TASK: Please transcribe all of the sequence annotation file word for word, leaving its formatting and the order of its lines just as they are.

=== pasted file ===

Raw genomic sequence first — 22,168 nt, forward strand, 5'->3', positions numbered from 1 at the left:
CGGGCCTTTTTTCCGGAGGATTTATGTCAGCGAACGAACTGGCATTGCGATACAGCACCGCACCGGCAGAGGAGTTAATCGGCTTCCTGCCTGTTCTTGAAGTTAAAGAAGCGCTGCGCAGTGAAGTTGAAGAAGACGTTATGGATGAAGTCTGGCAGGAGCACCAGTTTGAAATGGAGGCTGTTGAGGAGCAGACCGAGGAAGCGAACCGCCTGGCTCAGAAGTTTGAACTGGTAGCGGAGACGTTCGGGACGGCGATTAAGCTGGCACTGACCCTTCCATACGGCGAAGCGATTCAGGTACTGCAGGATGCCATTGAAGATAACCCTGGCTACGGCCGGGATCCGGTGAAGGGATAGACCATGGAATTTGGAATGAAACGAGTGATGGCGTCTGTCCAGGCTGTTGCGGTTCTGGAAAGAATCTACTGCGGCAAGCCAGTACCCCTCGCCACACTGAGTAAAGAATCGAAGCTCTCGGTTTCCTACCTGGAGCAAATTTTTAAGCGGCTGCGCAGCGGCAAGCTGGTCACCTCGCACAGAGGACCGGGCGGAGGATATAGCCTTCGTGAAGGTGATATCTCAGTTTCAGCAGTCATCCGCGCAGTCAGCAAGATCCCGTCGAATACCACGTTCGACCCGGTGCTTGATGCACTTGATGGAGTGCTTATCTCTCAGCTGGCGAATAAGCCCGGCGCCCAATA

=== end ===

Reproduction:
Raw genomic sequence first — 22,168 nt, forward strand, 5'->3', positions numbered from 1 at the left:
CGGGCCTTTTTTCCGGAGGATTTATGTCAGCGAACGAACTGGCATTGCGATACAGCACCGCACCGGCAGAGGAGTTAATCGGCTTCCTGCCTGTTCTTGAAGTTAAAGAAGCGCTGCGCAGTGAAGTTGAAGAAGACGTTATGGATGAAGTCTGGCAGGAGCACCAGTTTGAAATGGAGGCTGTTGAGGAGCAGACCGAGGAAGCGAACCGCCTGGCTCAGAAGTTTGAACTGGTAGCGGAGACGTTCGGGACGGCGATTAAGCTGGCACTGACCCTTCCATACGGCGAAGCGATTCAGGTACTGCAGGATGCCATTGAAGATAACCCTGGCTACGGCCGGGATCCGGTGAAGGGATAGACCATGGAATTTGGAATGAAACGAGTGATGGCGTCTGTCCAGGCTGTTGCGGTTCTGGAAAGAATCTACTGCGGCAAGCCAGTACCCCTCGCCACACTGAGTAAAGAATCGAAGCTCTCGGTTTCCTACCTGGAGCAAATTTTTAAGCGGCTGCGCAGCGGCAAGCTGGTCACCTCGCACAGAGGACCGGGCGGAGGATATAGCCTTCGTGAAGGTGATATCTCAGTTTCAGCAGTCATCCGCGCAGTCAGCAAGATCCCGTCGAATACCACGTTCGACCCGGTGCTTGATGCACTTGATGGAGTGCTTATCTCTCAGCTGGCGAATAAGCCCGGCGCCCAATA